The profession is taking steps to improve racial inclusion and equal opportunities 

The Black Lives Matters movement was one of the few things that managed to divert attention away from Covid-19 this summer. It made us all examine our values and with Black History Month just over, it seems a good time to look at ethnic diversity in the legal profession in Scotland. 

The 2018, Law Society of Scotland’s Profile of the Profession shows that its members are predominately “white – Scottish”. Only 3 per cent of the 2,700 respondents described their ethnic group as other than “white”. 

This does not surprise Tatora Mukushi, a dual-qualified human rights solicitor currently leading Shelter Scotland’s Migrant Destitution Project. 

When he moved to Scotland in 2014 he realised that he was a “remarkable rarity”. As far as he knows, he is one of only four black lawyers in the Central Belt. 

In his professional life the colour of his skin has rarely been something Mukushi thinks about, but Black Lives Matters and the death of George Floyd this summer has changed things. 

“People are asking professionally, and personally, for advice and insight which has meant I’ve been thinking about my role. Maybe I need to say something, maybe I should know more. It makes me more aware of it than a year ago. 

“In the past, other people’s interest in it was incidental. I might have to spell my name and they become curious about that.” 

But in terms of his career, Mukushi says: “My skin colour has been neither a bonus nor a hindrance to my professional progression in Scotland.” 

Although the ethnic make-up of the profession broadly reflects Scotland’s wider population, the issue of increasing diversity has been moving up the agenda over the years. 

“We have a statutory objective to promote equal opportunities in the profession across all the protected characteristics. However, our interest in equality, diversity and social mobility issues predates the formal objective, and we have consistently considered this work to be the ‘right thing to do’,” explains Elaine Macglone, the society’s equality and diversity manager.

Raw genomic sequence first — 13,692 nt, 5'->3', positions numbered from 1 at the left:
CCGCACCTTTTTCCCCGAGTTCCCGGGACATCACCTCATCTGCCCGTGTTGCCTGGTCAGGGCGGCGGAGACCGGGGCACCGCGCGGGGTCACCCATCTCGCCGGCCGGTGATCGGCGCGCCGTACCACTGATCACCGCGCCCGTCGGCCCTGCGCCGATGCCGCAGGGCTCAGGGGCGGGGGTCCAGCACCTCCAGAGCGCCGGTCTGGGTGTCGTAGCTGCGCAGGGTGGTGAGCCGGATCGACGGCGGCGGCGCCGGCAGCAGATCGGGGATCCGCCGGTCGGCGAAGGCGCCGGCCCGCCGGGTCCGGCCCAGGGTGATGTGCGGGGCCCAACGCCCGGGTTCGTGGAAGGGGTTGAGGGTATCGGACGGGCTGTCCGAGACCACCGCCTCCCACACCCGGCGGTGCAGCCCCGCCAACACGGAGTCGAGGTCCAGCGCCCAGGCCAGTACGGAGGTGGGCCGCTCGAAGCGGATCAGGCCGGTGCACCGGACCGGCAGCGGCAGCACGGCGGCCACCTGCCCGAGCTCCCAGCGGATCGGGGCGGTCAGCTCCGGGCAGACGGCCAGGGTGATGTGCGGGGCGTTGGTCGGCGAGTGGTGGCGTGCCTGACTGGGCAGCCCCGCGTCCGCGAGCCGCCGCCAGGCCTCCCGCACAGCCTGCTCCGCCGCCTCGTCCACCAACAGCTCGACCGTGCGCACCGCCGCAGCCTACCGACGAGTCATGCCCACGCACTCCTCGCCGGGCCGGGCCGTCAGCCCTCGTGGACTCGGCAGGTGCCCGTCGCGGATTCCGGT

“We’ve been trying to improve racial inclusion in the profession in a number of ways. This year, we are collecting data on ethnicity, religion, disability, social background and sexual orientation at Practising Certificate (PC) renewal for the first time. We’ll also be launching a new group to consider how we better improve racial inclusion imminently.” 

Susan Murray, convener of the society’s equality and diversity committee, said: “By including diversity data in the annual PC renewal, we will ensure a regular, reliable evidence base that helps us to set policy, trace trends and measure our progress towards a more inclusive profession that reflects the society it serves.” 

In 2017, the Scottish Ethnic Minorities Lawyers Association was formed with the support of the Law Society of Scotland and the Faculty of Advocates. It focuses on the mentoring, networking and support of ethnic minority lawyers to encourage better and more diverse representation in all branches of the legal profession. 

Another initiative is a contextualised recruitment tool. The Law Society of Scotland has partnered with diversity recruitment specialist Rare to give member firms access to it. 

“The software identifies people that wouldn’t necessarily come over as exceptional in a regular application form but actually they have shown exceptional resilience or determination to get where they are,” says Heather McKendrick, the society’s head of careers and outreach. 

It helps firms uncover any external factors that may have contributed to a candidate’s grades and experience. And Rare has recently set up a race fairness commitment which aims to give everyone from all backgrounds an equal chance to succeed. 

“It mirrors universities’ contextualised admissions so that when graduates are applying for their first professional roles, it continues the good work. I do think contextualised recruitment is a really pragmatic way to make a big difference,” adds McKendrick. 

Morton Fraser, one of the firms which took part in the pilot last year alongside Dickson Minto, has already found it helped select candidates it would not normally have identified. 

Martin Glover, the firm’s director of HR, said: “Where we previously might have only focused on grades and relevant work experience, we are now able to see that someone might have great potential, but due to their circumstances were unable to take an unpaid internship or relevant work experience because they needed to earn money to support their family or pay their rent. 

“This type of recruitment is a massive leap forward in promoting social mobility and ensuring that we recruit on a level playing field.”